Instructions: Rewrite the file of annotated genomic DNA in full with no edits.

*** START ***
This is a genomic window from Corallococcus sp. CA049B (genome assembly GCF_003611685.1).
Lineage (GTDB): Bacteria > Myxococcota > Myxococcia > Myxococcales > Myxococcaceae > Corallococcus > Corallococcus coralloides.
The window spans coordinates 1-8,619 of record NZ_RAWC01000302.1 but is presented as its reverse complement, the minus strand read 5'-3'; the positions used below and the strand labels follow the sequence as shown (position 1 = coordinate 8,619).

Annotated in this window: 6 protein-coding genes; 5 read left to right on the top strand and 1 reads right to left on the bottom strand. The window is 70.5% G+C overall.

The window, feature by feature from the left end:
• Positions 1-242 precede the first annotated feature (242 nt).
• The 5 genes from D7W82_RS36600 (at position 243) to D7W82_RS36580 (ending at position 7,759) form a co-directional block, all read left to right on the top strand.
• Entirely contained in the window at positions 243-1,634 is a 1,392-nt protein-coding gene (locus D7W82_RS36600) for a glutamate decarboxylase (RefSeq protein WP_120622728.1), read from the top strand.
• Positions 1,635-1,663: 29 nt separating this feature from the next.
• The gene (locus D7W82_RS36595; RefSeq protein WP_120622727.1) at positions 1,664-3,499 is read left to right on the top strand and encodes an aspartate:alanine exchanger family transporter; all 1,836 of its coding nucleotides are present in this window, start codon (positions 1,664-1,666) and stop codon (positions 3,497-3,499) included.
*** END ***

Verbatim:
This is a genomic window from Corallococcus sp. CA049B (genome assembly GCF_003611685.1).
Lineage (GTDB): Bacteria > Myxococcota > Myxococcia > Myxococcales > Myxococcaceae > Corallococcus > Corallococcus coralloides.
The window spans coordinates 1-8,619 of record NZ_RAWC01000302.1 but is presented as its reverse complement, the minus strand read 5'-3'; the positions used below and the strand labels follow the sequence as shown (position 1 = coordinate 8,619).

Annotated in this window: 6 protein-coding genes; 5 read left to right on the top strand and 1 reads right to left on the bottom strand. The window is 70.5% G+C overall.

The window, feature by feature from the left end:
• Positions 1-242 precede the first annotated feature (242 nt).
• The 5 genes from D7W82_RS36600 (at position 243) to D7W82_RS36580 (ending at position 7,759) form a co-directional block, all read left to right on the top strand.
• Entirely contained in the window at positions 243-1,634 is a 1,392-nt protein-coding gene (locus D7W82_RS36600) for a glutamate decarboxylase (RefSeq protein WP_120622728.1), read from the top strand.
• Positions 1,635-1,663: 29 nt separating this feature from the next.
• The gene (locus D7W82_RS36595; RefSeq protein WP_120622727.1) at positions 1,664-3,499 is read left to right on the top strand and encodes an aspartate:alanine exchanger family transporter; all 1,836 of its coding nucleotides are present in this window, start codon (positions 1,664-1,666) and stop codon (positions 3,497-3,499) included.